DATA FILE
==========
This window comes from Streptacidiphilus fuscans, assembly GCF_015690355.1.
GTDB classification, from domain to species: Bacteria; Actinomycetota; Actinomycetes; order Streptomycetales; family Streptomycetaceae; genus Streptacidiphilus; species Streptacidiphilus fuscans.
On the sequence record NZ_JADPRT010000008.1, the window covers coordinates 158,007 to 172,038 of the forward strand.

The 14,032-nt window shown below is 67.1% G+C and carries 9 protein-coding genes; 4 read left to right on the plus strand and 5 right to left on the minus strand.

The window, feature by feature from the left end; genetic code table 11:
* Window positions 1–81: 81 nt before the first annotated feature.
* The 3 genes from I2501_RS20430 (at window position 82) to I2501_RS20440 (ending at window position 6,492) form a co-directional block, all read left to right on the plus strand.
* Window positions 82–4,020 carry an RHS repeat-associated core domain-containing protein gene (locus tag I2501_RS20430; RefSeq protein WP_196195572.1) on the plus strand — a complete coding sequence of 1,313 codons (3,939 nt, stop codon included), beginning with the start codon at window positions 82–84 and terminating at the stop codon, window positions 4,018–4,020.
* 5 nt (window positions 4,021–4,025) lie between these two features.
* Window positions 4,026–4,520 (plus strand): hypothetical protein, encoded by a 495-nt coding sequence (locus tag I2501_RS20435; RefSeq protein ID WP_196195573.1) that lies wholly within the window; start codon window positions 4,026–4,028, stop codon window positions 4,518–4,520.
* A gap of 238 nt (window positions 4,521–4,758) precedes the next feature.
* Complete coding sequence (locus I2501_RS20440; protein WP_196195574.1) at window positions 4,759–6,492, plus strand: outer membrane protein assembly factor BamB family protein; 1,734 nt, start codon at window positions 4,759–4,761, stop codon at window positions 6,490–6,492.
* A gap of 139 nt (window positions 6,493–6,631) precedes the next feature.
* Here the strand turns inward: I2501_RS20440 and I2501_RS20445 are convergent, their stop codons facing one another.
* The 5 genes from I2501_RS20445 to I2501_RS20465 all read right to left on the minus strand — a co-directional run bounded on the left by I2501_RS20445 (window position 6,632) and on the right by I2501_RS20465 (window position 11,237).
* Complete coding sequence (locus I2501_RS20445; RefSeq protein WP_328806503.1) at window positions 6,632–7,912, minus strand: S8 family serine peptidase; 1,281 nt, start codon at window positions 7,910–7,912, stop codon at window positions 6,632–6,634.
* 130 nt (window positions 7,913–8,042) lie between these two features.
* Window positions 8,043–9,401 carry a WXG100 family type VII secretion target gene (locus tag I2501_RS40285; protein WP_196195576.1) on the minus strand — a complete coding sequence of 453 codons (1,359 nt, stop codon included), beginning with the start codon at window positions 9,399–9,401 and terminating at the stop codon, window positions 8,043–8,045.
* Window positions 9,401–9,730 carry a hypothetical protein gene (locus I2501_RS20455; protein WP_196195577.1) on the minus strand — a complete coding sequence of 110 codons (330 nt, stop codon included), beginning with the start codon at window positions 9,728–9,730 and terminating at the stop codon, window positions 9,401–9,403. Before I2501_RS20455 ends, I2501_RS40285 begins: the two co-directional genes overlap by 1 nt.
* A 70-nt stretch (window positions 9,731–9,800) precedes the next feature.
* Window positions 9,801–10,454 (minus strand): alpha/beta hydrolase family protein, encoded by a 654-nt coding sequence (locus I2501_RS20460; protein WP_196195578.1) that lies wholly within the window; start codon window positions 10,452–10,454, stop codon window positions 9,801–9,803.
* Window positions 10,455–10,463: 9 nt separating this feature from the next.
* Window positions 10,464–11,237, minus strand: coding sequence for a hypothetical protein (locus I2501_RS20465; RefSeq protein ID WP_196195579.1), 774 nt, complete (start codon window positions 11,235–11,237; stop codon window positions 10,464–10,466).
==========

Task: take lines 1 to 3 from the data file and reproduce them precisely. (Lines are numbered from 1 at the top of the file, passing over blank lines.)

This window comes from Streptacidiphilus fuscans, assembly GCF_015690355.1.
GTDB classification, from domain to species: Bacteria; Actinomycetota; Actinomycetes; order Streptomycetales; family Streptomycetaceae; genus Streptacidiphilus; species Streptacidiphilus fuscans.
On the sequence record NZ_JADPRT010000008.1, the window covers coordinates 158,007 to 172,038 of the forward strand.